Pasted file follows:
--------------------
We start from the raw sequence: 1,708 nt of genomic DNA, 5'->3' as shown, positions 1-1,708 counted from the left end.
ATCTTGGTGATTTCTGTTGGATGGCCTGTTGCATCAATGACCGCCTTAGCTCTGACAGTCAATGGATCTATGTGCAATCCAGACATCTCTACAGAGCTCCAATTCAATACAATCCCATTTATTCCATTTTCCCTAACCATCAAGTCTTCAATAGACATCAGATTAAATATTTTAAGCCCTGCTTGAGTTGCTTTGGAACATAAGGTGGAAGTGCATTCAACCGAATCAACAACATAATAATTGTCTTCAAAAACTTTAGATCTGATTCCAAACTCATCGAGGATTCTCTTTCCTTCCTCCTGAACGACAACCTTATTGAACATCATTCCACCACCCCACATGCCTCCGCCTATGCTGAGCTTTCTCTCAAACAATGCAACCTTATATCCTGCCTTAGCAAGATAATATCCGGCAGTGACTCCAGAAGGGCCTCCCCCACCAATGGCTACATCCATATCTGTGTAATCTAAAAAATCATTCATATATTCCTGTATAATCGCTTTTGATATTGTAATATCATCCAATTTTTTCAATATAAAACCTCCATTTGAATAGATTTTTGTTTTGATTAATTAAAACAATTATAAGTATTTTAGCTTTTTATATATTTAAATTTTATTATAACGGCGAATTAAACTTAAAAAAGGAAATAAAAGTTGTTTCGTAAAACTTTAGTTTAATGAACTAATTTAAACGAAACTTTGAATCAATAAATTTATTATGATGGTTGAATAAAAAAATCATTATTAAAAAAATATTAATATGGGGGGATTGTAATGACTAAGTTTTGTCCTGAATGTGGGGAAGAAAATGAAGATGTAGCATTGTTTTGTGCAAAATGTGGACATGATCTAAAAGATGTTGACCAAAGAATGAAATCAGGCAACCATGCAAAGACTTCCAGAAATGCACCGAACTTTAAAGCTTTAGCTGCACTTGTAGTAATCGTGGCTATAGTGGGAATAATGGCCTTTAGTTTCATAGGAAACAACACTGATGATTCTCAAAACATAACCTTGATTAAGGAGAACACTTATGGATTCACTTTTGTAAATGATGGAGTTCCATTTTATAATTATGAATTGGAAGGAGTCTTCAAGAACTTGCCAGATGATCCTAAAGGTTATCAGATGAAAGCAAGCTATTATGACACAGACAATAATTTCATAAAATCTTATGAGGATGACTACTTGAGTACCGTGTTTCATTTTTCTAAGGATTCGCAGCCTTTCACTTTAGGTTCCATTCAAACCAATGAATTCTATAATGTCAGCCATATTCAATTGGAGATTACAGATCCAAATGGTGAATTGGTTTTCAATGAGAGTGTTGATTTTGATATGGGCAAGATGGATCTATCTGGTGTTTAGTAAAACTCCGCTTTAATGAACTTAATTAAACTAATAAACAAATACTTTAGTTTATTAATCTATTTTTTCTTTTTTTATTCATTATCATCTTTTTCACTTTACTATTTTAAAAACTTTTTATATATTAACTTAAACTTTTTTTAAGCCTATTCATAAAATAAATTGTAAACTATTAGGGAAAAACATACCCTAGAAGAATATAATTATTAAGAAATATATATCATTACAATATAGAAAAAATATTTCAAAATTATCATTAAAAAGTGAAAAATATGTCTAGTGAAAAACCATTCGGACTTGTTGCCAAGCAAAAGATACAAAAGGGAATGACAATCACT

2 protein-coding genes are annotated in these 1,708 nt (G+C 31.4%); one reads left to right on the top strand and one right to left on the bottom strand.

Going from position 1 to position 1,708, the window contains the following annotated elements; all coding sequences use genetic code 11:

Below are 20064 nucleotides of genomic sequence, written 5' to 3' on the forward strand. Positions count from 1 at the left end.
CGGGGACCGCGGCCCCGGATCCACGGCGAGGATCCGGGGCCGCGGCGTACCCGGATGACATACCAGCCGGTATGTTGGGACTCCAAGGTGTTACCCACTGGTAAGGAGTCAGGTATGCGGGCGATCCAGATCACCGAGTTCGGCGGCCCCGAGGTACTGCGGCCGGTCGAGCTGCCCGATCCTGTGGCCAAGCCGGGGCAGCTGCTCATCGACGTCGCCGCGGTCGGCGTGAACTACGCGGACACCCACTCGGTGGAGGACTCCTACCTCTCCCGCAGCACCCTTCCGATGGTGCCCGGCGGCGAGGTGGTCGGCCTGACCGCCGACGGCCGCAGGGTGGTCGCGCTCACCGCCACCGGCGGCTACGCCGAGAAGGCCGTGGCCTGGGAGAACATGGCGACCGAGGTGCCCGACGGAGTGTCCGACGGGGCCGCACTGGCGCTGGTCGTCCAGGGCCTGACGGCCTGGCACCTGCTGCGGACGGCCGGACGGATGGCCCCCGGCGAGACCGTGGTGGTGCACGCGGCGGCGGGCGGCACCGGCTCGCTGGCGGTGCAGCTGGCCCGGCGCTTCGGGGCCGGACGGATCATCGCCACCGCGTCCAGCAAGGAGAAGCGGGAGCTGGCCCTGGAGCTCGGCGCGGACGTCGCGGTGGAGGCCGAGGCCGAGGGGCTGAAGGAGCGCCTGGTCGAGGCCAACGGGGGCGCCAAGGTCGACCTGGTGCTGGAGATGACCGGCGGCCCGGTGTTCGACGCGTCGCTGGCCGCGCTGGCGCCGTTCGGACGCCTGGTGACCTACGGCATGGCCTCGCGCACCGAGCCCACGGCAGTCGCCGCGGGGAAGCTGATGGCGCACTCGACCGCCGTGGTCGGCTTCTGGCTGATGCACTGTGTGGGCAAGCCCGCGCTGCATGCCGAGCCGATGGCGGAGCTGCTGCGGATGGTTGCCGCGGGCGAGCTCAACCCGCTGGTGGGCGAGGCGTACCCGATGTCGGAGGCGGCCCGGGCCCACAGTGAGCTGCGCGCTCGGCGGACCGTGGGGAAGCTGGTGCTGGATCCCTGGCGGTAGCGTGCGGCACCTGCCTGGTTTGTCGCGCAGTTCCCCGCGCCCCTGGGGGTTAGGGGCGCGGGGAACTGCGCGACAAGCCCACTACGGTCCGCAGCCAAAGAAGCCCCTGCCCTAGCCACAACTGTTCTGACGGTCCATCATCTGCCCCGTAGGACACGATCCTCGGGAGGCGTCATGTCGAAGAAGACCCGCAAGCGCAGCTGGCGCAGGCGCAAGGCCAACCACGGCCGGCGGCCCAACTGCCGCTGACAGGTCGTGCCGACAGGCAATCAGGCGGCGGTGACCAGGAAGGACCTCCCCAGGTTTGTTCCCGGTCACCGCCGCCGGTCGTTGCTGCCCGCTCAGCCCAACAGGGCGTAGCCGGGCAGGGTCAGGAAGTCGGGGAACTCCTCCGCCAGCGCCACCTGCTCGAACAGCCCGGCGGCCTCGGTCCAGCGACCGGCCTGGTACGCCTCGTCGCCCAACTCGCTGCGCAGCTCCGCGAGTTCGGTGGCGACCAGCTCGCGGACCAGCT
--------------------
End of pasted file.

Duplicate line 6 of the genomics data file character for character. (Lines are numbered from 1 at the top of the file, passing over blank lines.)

CGGGGACCGCGGCCCCGGATCCACGGCGAGGATCCGGGGCCGCGGCGTACCCGGATGACATACCAGCCGGTATGTTGGGACTCCAAGGTGTTACCCACTGGTAAGGAGTCAGGTATGCGGGCGATCCAGATCACCGAGTTCGGCGGCCCCGAGGTACTGCGGCCGGTCGAGCTGCCCGATCCTGTGGCCAAGCCGGGGCAGCTGCTCATCGACGTCGCCGCGGTCGGCGTGAACTACGCGGACACCCACTCGGTGGAGGACTCCTACCTCTCCCGCAGCACCCTTCCGATGGTGCCCGGCGGCGAGGTGGTCGGCCTGACCGCCGACGGCCGCAGGGTGGTCGCGCTCACCGCCACCGGCGGCTACGCCGAGAAGGCCGTGGCCTGGGAGAACATGGCGACCGAGGTGCCCGACGGAGTGTCCGACGGGGCCGCACTGGCGCTGGTCGTCCAGGGCCTGACGGCCTGGCACCTGCTGCGGACGGCCGGACGGATGGCCCCCGGCGAGACCGTGGTGGTGCACGCGGCGGCGGGCGGCACCGGCTCGCTGGCGGTGCAGCTGGCCCGGCGCTTCGGGGCCGGACGGATCATCGCCACCGCGTCCAGCAAGGAGAAGCGGGAGCTGGCCCTGGAGCTCGGCGCGGACGTCGCGGTGGAGGCCGAGGCCGAGGGGCTGAAGGAGCGCCTGGTCGAGGCCAACGGGGGCGCCAAGGTCGACCTGGTGCTGGAGATGACCGGCGGCCCGGTGTTCGACGCGTCGCTGGCCGCGCTGGCGCCGTTCGGACGCCTGGTGACCTACGGCATGGCCTCGCGCACCGAGCCCACGGCAGTCGCCGCGGGGAAGCTGATGGCGCACTCGACCGCCGTGGTCGGCTTCTGGCTGATGCACTGTGTGGGCAAGCCCGCGCTGCATGCCGAGCCGATGGCGGAGCTGCTGCGGATGGTTGCCGCGGGCGAGCTCAACCCGCTGGTGGGCGAGGCGTACCCGATGTCGGAGGCGGCCCGGGCCCACAGTGAGCTGCGCGCTCGGCGGACCGTGGGGAAGCTGGTGCTGGATCCCTGGCGGTAGCGTGCGGCACCTGCCTGGTTTGTCGCGCAGTTCCCCGCGCCCCTGGGGGTTAGGGGCGCGGGGAACTGCGCGACAAGCCCACTACGGTCCGCAGCCAAAGAAGCCCCTGCCCTAGCCACAACTGTTCTGACGGTCCATCATCTGCCCCGTAGGACACGATCCTCGGGAGGCGTCATGTCGAAGAAGACCCGCAAGCGCAGCTGGCGCAGGCGCAAGGCCAACCACGGCCGGCGGCCCAACTGCCGCTGACAGGTCGTGCCGACAGGCAATCAGGCGGCGGTGACCAGGAAGGACCTCCCCAGGTTTGTTCCCGGTCACCGCCGCCGGTCGTTGCTGCCCGCTCAGCCCAACAGGGCGTAGCCGGGCAGGGTCAGGAAGTCGGGGAACTCCTCCGCCAGCGCCACCTGCTCGAACAGCCCGGCGGCCTCGGTCCAGCGACCGGCCTGGTACGCCTCGTCGCCCAACTCGCTGCGCAGCTCCGCGAGTTCGGTGGCGACCAGCTCGCGGACCAGCT